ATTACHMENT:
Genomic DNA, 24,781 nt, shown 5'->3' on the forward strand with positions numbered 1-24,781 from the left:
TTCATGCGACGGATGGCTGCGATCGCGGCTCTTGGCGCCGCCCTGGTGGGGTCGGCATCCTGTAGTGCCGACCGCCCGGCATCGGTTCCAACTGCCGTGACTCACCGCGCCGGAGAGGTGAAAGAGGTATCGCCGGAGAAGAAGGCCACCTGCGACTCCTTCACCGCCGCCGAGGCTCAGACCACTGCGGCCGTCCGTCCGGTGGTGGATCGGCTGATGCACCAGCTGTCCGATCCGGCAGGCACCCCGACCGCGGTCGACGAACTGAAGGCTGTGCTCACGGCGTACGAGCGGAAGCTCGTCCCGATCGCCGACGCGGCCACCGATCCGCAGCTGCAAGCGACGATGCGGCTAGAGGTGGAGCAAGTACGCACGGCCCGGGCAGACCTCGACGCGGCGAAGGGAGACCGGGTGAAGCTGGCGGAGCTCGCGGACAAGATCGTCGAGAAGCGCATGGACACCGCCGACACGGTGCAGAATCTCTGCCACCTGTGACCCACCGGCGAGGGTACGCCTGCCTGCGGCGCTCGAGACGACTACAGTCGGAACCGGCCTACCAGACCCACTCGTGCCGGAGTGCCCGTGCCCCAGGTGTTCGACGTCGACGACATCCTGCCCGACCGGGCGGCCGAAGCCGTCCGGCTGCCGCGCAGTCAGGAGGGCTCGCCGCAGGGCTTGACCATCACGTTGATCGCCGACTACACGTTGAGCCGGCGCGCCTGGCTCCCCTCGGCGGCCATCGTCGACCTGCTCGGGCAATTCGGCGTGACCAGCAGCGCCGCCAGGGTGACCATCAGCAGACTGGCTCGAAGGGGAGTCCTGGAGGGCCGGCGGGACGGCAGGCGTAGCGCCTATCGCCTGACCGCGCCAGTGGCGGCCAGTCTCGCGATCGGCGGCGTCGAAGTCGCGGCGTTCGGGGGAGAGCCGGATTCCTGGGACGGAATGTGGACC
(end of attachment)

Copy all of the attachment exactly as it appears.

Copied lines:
Genomic DNA, 24,781 nt, shown 5'->3' on the forward strand with positions numbered 1-24,781 from the left:
TTCATGCGACGGATGGCTGCGATCGCGGCTCTTGGCGCCGCCCTGGTGGGGTCGGCATCCTGTAGTGCCGACCGCCCGGCATCGGTTCCAACTGCCGTGACTCACCGCGCCGGAGAGGTGAAAGAGGTATCGCCGGAGAAGAAGGCCACCTGCGACTCCTTCACCGCCGCCGAGGCTCAGACCACTGCGGCCGTCCGTCCGGTGGTGGATCGGCTGATGCACCAGCTGTCCGATCCGGCAGGCACCCCGACCGCGGTCGACGAACTGAAGGCTGTGCTCACGGCGTACGAGCGGAAGCTCGTCCCGATCGCCGACGCGGCCACCGATCCGCAGCTGCAAGCGACGATGCGGCTAGAGGTGGAGCAAGTACGCACGGCCCGGGCAGACCTCGACGCGGCGAAGGGAGACCGGGTGAAGCTGGCGGAGCTCGCGGACAAGATCGTCGAGAAGCGCATGGACACCGCCGACACGGTGCAGAATCTCTGCCACCTGTGACCCACCGGCGAGGGTACGCCTGCCTGCGGCGCTCGAGACGACTACAGTCGGAACCGGCCTACCAGACCCACTCGTGCCGGAGTGCCCGTGCCCCAGGTGTTCGACGTCGACGACATCCTGCCCGACCGGGCGGCCGAAGCCGTCCGGCTGCCGCGCAGTCAGGAGGGCTCGCCGCAGGGCTTGACCATCACGTTGATCGCCGACTACACGTTGAGCCGGCGCGCCTGGCTCCCCTCGGCGGCCATCGTCGACCTGCTCGGGCAATTCGGCGTGACCAGCAGCGCCGCCAGGGTGACCATCAGCAGACTGGCTCGAAGGGGAGTCCTGGAGGGCCGGCGGGACGGCAGGCGTAGCGCCTATCGCCTGACCGCGCCAGTGGCGGCCAGTCTCGCGATCGGCGGCGTCGAAGTCGCGGCGTTCGGGGGAGAGCCGGATTCCTGGGACGGAATGTGGACC